I’ve always been something of an introvert; I enjoy spending time doing my own thing and tend to feel nervous in big social gatherings. But when I first moved to America in 2011 I told myself that I would become more outgoing, accept more invitations and basically just be more confident being me. If only the power of thought was enough.
As it turns out, I felt even more like a fish out of water. Stripped from the ease of living in Australia — where I understood the culture, the landscape, the ebb and flow of daily life — I found myself struggling just to fit in, much less be my most gregarious self.
My feelings of being disconnected to the people around me was not due to anything that they were doing, rather it came from my own negative self talk (you’re not as interesting; you’re not as pretty; you’re not as smart). Instead of spending energy building new relationships, much of my attention was focused inward, comparing how I felt about myself to what I perceived about others.
The more I played this game of “comparisonitis,” the less beautiful I felt. If only I could have understood that the power of knowing yourself and being comfortable in your own skin is far more attractive (to yourself and others) than any external physical feature.
This brings me to today’s topic: rejoicing in the beauty of being you.
The other day I was listening to an interview with Tera Warner, a body-image-detox coach. Like me, Tera believes that when women place too much emphasis on how they look, they take the joy away from how they live.
Tera discussed how passive intake of body-obsessed media images (social media, advertising, entertainment and the like) is making women feel less at ease in their own skin. She went on to say that if women don’t stand in their own shoes and put their own mark on the world, then they’ll never escape the hamster wheel of negative body image.
And boy, do I agree with that.
Even after all the work that I’ve done on my own “body enlightenment” I can still catch myself scrolling through Instagram or watching other people’s YouTube videos and feeling less-than.
Such is the power of image and social perception.
I believe that you too play the game of comparisonitis (perhaps with other people you know, those you see online, or even with past versions of yourself) — so what are you going to do about it? Because you have to do something.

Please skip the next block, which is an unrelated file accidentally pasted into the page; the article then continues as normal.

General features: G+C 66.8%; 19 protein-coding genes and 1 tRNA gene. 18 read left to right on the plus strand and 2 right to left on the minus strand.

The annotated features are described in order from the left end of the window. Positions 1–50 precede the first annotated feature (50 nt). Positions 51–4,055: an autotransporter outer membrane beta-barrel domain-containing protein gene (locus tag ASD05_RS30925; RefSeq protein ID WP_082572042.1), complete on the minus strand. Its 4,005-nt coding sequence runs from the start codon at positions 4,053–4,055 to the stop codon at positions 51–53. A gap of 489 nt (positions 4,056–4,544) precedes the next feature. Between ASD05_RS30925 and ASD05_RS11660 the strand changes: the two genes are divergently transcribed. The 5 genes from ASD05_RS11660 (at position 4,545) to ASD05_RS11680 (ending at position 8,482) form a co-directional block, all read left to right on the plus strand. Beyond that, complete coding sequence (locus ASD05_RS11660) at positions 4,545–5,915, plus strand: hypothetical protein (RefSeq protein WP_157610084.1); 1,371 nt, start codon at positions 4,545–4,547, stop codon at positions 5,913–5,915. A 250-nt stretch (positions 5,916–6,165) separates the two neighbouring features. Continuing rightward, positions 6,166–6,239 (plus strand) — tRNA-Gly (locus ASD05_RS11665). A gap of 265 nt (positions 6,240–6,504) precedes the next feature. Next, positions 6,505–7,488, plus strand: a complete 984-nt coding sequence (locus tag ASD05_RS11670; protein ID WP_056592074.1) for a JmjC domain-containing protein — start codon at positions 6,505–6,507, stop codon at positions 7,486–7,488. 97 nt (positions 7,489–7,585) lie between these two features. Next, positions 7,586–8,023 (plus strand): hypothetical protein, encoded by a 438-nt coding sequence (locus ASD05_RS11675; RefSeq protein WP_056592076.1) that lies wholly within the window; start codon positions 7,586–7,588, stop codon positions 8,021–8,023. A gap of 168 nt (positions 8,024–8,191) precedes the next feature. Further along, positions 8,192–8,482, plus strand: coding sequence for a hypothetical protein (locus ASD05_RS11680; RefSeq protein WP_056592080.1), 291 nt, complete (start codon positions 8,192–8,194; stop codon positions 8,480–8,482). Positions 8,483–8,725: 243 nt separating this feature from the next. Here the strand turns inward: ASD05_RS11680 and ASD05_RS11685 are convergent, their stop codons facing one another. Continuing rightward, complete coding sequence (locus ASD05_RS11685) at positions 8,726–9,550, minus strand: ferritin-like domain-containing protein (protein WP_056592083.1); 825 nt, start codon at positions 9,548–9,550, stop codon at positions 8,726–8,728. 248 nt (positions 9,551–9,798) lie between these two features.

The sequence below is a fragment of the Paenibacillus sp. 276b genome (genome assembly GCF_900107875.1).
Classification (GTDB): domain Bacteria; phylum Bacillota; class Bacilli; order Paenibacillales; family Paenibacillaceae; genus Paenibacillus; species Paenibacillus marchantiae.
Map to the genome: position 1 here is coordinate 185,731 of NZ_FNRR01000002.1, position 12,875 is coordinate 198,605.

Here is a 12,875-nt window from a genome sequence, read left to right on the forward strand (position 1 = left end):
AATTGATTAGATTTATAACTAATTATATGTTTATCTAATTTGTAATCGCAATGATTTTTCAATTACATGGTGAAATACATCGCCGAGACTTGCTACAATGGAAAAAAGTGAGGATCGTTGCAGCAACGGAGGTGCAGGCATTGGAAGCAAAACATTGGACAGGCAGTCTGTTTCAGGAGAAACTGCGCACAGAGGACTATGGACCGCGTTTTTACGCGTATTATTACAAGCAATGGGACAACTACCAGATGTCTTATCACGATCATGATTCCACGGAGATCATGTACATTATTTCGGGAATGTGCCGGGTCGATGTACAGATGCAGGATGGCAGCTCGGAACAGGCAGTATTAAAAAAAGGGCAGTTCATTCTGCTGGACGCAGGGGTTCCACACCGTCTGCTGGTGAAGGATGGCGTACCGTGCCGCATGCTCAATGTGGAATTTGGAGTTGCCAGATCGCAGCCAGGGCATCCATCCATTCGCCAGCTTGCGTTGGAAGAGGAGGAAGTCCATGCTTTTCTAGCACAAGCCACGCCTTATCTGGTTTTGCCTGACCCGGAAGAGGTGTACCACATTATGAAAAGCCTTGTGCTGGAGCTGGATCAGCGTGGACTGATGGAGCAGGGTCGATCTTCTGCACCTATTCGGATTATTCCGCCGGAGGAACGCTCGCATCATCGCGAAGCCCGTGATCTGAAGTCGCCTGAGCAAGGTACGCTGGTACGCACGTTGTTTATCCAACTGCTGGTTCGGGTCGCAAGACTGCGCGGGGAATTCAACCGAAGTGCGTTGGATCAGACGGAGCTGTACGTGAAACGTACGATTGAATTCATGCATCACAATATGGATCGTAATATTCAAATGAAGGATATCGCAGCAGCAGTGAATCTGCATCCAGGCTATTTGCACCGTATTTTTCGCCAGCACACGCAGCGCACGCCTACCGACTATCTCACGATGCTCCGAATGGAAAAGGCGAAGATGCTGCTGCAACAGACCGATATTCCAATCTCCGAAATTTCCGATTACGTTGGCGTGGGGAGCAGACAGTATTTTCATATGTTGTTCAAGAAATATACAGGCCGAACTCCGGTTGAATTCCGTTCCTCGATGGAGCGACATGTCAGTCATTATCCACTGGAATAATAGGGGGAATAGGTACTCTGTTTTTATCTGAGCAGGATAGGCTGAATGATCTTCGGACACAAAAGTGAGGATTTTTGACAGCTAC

Doing nothing fuels the fire of self-doubt and keeps you focused on the fabricated media obsessions around body image.
Doing nothing keeps you small and means that you will never truly fall in love with your body and life (morbid reminder: you only get one of each).
Doing nothing diminishes a woman’s worth to believing that she is only as good as her appearance.
Obviously, you can’t do nothing.
In her interview, Tera shared a quote that I absolutely love: “I don’t think it’s a coincidence that the first two syllables in beautiful are BE U.”
With that in mind, here are 10 things that you can do to not only love the skin you’re in, but to put your mark on the world in a way that shows other women that we, as a gender, are so much more than our bodies.
How To Be Beautiful You
- Live with compassion for yourself and others; be loving to those around you
- Be intentional about how you spend your time
- Achieve something every day that makes you feel proud
- Know your purpose in YOUR life…this doesn’t have to be exotic, it just has to be real
- Know what lights you up and brings you down; do more of the former and less of the latter
- Don’t spend too much time alone — real connections matters, social ones don’t
- Get offline as much as possible (your world won’t end if you delete some of those apps)
- Highlight your weird, unique differences — being the same as everyone else is boring
- Live in the now and appreciate who you are today, don’t try to be the person you once were or spend too much time wondering about the person you could become
- Spend more time and energy on creating things that you can put out into the world and less time on absorbing information and messages; be the curator of your own life’s photo album
Now I’d Love To Hear From You
What did you think about today’s topic? If you find yourself feeling deflated after spending too much time on social media, or comparing yourself to other people on a regular basis, what are you going to do about it? Which of these 10 suggestions, if any, feels like an area that you need to address? Let me know by leaving a comment below.